March 11, 2005


One of the books on my shelf is the US Army Survival Manual, FM 21-76. I got it at the Caltech bookstore about 15 years ago, motivated by an affinity for the great outdoors and a desire to survive graduate school. It didn't have anything directly useful for that purpose ('Act like the natives'...'Vanquish fear and panic'), but it is full of great tips, like how to avoid shark attacks while lost at sea:

'The normal diet of most sharks is living animals. All sharks have voracious appetites...Roar or yell under water. Some divers report this will sometimes scare a shark away. Hit the shark with anything you have, but remember that using your hands will damage you more than the shark.'

There is even a chapter about weather, how to survive and predict it. According to the book, it is possible to hear and smell a low pressure system. They write that sounds are sharper and carry farther in low than in high pressure systems, and that sluggish humid air makes wilderness smells more pronounced. As a parent facing a daily matrix of sharp sounds and wilderness smells, I can only conclude that we are under a permanent low pressure system.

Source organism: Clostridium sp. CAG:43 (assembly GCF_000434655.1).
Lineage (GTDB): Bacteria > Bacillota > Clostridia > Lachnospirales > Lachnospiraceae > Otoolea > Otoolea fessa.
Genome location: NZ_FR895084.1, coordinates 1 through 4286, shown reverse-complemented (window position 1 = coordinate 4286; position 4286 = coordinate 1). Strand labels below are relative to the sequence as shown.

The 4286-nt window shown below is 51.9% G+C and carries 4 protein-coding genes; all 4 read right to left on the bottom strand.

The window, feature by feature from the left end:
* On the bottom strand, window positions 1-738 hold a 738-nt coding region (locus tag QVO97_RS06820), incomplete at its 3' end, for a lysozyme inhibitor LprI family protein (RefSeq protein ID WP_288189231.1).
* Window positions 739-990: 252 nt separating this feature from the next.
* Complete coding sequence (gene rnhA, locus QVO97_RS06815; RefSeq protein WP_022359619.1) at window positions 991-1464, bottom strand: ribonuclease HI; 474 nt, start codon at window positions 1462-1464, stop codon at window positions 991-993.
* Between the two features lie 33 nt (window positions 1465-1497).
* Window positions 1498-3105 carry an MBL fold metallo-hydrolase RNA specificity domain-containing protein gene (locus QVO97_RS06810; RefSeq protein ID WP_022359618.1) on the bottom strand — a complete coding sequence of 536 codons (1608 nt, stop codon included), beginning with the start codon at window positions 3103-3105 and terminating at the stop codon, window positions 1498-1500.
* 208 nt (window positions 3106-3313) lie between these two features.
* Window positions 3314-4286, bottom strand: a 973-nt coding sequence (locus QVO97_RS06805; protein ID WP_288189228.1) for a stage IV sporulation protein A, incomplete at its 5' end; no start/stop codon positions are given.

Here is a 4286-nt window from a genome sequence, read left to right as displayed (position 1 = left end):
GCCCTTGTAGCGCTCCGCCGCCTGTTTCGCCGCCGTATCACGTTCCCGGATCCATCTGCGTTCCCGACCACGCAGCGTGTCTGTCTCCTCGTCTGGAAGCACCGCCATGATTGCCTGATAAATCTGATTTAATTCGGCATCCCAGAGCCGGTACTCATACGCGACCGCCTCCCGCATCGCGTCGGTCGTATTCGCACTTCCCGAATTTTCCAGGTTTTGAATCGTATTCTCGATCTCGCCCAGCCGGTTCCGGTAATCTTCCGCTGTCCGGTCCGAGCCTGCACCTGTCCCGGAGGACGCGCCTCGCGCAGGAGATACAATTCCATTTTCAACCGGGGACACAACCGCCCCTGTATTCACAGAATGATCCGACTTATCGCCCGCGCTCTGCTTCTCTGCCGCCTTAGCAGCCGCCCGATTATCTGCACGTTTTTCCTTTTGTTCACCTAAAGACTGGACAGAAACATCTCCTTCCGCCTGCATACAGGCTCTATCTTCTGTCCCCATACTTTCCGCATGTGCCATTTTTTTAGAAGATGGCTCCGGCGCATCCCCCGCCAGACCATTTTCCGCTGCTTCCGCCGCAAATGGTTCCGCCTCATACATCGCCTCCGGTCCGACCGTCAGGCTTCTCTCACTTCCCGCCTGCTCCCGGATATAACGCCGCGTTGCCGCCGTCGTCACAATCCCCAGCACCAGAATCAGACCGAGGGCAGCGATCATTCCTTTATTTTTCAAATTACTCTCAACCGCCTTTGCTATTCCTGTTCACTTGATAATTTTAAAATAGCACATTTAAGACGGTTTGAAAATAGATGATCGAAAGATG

At March 14, 2005 12:24 AM , Blogger fresca said...

Have you read Life of Pi?--it's about a young man who is lost at sea in a lifeboat with a tiger. I can imagine that the author originally was reading a manual about how to survive at sea and wanted to use the material in a book.
Oh, and also an atcile in National Geographic about tigers.
Come to think of it, it's like what I would write if I were a novelist: geography + religion.


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